The iPhone Should Become More Secure – At The Expense Of User-Friendliness

Apple announces a new security feature designed to protect against sophisticated espionage attacks. This can be helpful, but it shows the dilemma of IT security.

Apple is rolling out a new security feature called "Lockdown Mode" this fall, which is intended to protect particularly vulnerable users from sophisticated espionage attacks. The group announced this on Tuesday in a background discussion with journalists. The new features come with the iOS 16, iPad OS 16, and macOS Ventura updates.

The new mode, which deactivates some central functions of the devices, is a reaction to the increased and targeted espionage attacks on civil rights activists, most of which probably come from the state. One of the reasons for Apple to introduce the innovation are the activities of the Israeli NSO Group, whose spy tools like Pegasus also attacked iPhones, according to an investigation by Amnesty Tech and the Canadian Citizen Lab . This also attracted attention because iPhones are considered by many to be better secured than Android devices. 

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In autumn 2021, a consortium of journalists, together with non-governmental organizations, showed how widespread the group’s espionage tools are around the world and how they were used by many authoritarian regimes to persecute their opponents. Such espionage can have deadly consequences for those affected. This is shown, among other things, by the murder of the Saudi Arabian journalist and correspondent for the Washington Post, Jamal Khashoggi, in the Saudi consulate in Istanbul in October 2018. His environment was demonstrably monitored with Pegasus.

Only very few users are exposed to the risk of such an attack, Apple emphasized in the background discussion - and they should now get a feature specially tailored to them. The mode deactivates the central gateways of previous sophisticated attacks: Message attachments (SMS, MMS and iMessages) are blocked except for images and the automatic link preview is deactivated. Among other things, those who activate the lockdown mode can no longer receive Facetime calls – except from contacts they have already called themselves.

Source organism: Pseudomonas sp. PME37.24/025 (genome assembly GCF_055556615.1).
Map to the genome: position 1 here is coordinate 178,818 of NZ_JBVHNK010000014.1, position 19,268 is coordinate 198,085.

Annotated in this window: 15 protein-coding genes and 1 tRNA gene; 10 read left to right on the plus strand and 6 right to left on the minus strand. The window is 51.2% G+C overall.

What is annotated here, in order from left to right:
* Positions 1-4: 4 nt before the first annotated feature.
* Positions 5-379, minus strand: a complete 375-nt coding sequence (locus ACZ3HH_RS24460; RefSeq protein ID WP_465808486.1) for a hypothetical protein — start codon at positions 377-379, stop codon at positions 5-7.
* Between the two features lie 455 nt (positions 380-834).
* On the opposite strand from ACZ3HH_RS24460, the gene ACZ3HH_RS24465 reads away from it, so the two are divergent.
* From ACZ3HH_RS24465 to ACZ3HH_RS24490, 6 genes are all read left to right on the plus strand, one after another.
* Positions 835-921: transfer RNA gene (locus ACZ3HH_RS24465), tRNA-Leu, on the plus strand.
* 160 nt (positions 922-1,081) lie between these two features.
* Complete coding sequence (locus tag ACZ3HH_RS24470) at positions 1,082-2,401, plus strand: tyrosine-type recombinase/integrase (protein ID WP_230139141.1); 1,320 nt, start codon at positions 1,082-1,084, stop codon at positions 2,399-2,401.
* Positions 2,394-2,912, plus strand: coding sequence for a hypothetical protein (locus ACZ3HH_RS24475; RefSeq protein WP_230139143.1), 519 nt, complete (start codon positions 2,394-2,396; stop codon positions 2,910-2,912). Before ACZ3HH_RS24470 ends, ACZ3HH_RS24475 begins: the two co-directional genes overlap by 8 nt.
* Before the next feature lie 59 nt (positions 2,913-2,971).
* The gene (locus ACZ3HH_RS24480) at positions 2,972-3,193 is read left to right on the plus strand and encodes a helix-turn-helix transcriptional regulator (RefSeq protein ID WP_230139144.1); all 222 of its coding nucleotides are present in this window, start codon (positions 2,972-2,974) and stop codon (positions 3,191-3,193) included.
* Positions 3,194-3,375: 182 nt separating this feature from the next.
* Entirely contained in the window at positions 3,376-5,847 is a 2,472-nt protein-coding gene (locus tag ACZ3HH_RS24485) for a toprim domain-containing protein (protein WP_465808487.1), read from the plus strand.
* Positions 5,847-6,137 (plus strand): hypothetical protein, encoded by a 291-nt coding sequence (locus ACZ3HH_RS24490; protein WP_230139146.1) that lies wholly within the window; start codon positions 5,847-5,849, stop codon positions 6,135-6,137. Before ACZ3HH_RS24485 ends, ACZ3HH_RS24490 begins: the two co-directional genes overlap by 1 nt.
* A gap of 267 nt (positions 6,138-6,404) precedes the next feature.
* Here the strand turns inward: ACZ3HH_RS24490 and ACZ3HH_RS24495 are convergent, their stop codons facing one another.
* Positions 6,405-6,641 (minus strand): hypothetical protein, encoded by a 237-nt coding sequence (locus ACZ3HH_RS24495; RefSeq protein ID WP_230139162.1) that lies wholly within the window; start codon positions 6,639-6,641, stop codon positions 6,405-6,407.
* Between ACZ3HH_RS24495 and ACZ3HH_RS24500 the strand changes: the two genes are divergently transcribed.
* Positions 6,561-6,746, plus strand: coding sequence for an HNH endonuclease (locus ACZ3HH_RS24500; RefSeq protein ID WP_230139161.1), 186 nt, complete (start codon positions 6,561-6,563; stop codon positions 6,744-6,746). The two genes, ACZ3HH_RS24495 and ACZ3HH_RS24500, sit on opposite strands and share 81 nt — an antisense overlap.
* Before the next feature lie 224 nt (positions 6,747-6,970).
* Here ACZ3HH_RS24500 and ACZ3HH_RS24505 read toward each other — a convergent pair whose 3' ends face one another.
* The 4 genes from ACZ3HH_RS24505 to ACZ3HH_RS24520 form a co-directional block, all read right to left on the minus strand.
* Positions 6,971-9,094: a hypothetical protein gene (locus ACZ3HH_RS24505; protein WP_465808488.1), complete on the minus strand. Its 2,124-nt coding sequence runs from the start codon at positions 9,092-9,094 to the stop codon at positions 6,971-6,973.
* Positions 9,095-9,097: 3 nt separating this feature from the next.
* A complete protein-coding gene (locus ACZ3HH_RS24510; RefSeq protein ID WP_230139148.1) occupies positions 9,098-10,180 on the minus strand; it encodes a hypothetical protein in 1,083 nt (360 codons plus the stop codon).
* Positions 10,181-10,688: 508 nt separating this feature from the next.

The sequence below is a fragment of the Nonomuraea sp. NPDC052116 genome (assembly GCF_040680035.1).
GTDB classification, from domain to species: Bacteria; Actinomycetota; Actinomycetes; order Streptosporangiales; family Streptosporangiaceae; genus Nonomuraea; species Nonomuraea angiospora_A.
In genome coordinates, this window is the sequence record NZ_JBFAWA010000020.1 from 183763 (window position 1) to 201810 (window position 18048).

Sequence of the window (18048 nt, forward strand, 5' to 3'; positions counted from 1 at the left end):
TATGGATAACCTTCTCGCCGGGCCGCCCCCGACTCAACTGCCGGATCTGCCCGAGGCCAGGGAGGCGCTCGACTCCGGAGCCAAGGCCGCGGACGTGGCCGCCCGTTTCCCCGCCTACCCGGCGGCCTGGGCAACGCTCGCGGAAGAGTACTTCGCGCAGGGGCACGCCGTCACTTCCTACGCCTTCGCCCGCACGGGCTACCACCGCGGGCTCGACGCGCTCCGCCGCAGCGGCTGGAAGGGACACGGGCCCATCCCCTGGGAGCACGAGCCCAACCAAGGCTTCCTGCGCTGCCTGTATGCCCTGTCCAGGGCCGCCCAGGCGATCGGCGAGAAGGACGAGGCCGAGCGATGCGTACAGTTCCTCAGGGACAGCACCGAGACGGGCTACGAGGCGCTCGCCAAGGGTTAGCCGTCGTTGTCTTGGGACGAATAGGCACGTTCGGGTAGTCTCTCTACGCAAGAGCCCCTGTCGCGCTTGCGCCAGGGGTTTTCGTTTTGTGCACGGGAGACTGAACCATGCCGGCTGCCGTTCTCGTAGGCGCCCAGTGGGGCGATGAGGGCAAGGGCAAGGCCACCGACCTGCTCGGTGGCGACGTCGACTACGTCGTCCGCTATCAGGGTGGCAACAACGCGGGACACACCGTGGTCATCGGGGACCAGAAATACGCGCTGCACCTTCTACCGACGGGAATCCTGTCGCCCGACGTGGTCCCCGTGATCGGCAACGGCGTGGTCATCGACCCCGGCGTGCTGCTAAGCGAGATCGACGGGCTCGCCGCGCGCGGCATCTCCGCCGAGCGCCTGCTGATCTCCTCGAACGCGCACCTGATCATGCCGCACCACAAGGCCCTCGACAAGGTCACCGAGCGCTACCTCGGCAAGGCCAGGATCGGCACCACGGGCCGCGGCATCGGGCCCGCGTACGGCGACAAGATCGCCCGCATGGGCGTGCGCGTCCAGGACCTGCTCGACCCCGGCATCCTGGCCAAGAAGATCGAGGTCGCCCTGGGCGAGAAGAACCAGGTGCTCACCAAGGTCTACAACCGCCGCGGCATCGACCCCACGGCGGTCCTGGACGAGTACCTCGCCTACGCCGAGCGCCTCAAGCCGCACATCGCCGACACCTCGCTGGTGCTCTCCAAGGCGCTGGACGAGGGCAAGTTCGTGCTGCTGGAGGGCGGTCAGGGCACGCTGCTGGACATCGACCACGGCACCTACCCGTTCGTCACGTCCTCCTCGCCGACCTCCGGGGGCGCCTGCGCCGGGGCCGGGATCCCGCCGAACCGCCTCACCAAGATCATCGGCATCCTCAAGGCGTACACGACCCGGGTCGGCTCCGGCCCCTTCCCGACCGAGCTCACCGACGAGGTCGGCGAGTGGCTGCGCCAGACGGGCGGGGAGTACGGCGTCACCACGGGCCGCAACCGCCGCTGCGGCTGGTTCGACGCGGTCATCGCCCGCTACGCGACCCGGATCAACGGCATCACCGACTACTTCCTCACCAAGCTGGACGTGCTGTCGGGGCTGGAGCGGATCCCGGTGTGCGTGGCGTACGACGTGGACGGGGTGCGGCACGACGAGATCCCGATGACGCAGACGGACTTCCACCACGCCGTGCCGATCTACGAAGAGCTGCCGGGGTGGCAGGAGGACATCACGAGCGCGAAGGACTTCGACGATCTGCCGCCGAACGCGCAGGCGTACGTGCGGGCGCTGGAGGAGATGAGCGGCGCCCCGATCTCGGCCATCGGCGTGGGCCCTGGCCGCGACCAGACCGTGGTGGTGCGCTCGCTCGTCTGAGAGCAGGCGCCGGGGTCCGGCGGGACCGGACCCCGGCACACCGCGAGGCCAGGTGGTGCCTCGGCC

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Certain web technologies are also disabled unless the user excludes a trusted website from lockdown mode. It also blocks connections to a computer or accessory. The device can't enroll in mobile device management (MDM), which organizations use to remotely manage devices. Also, no configuration profiles can be installed. With configuration profiles, users can specify settings, for example, to use their iPhone in networks and for accounts of companies or educational institutions. With the release of the new versions of the operating systems, all users worldwide can activate this new security feature from autumn.

Apple is also in the eternal dilemma

When it comes to protecting people from sophisticated cyber attacks, the idea of ​​Apple's lockdown mode is obvious and its implementation is certainly helpful - because it also protects vulnerable Apple users from attacks. At the same time, however, it also shows the eternal dilemma of IT security between user-friendliness and security: Time and again it has been shown that precisely those features that make interaction with technology pleasant and thus accommodate the convenience of the user often leave gaps for attacks. An everyday example is the link preview, with which one can see at a glance what is behind a link. 

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This is practical, but malicious software can be loaded onto the smartphone in the background – this is how Pegasus got onto the devices of some victims. Another example is a straightforward login process without strong two-factor authentication, where you have to register with a password and, for example, an additional SMS. Apple has been doing a lot for some time to protect users' privacy without noticeably restricting the usability of its services. But the lockdown mode shows that this approach also seems to be reaching its limits.